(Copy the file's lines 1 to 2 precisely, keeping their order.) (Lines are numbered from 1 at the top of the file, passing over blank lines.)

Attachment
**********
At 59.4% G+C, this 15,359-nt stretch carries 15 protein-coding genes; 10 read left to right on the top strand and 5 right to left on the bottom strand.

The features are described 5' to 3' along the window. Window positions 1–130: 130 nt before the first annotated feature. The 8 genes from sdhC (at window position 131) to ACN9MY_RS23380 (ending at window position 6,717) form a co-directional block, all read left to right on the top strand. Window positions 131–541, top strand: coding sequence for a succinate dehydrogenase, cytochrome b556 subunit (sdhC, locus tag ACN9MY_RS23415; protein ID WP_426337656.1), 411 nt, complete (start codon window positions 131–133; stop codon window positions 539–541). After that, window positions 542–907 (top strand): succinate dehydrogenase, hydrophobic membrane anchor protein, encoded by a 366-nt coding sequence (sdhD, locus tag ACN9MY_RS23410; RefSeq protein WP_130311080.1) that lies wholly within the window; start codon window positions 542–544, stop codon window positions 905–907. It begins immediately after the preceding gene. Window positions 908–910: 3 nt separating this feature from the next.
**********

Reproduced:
At 59.4% G+C, this 15,359-nt stretch carries 15 protein-coding genes; 10 read left to right on the top strand and 5 right to left on the bottom strand.

The features are described 5' to 3' along the window. Window positions 1–130: 130 nt before the first annotated feature. The 8 genes from sdhC (at window position 131) to ACN9MY_RS23380 (ending at window position 6,717) form a co-directional block, all read left to right on the top strand. Window positions 131–541, top strand: coding sequence for a succinate dehydrogenase, cytochrome b556 subunit (sdhC, locus tag ACN9MY_RS23415; protein ID WP_426337656.1), 411 nt, complete (start codon window positions 131–133; stop codon window positions 539–541). After that, window positions 542–907 (top strand): succinate dehydrogenase, hydrophobic membrane anchor protein, encoded by a 366-nt coding sequence (sdhD, locus tag ACN9MY_RS23410; RefSeq protein WP_130311080.1) that lies wholly within the window; start codon window positions 542–544, stop codon window positions 905–907. It begins immediately after the preceding gene. Window positions 908–910: 3 nt separating this feature from the next.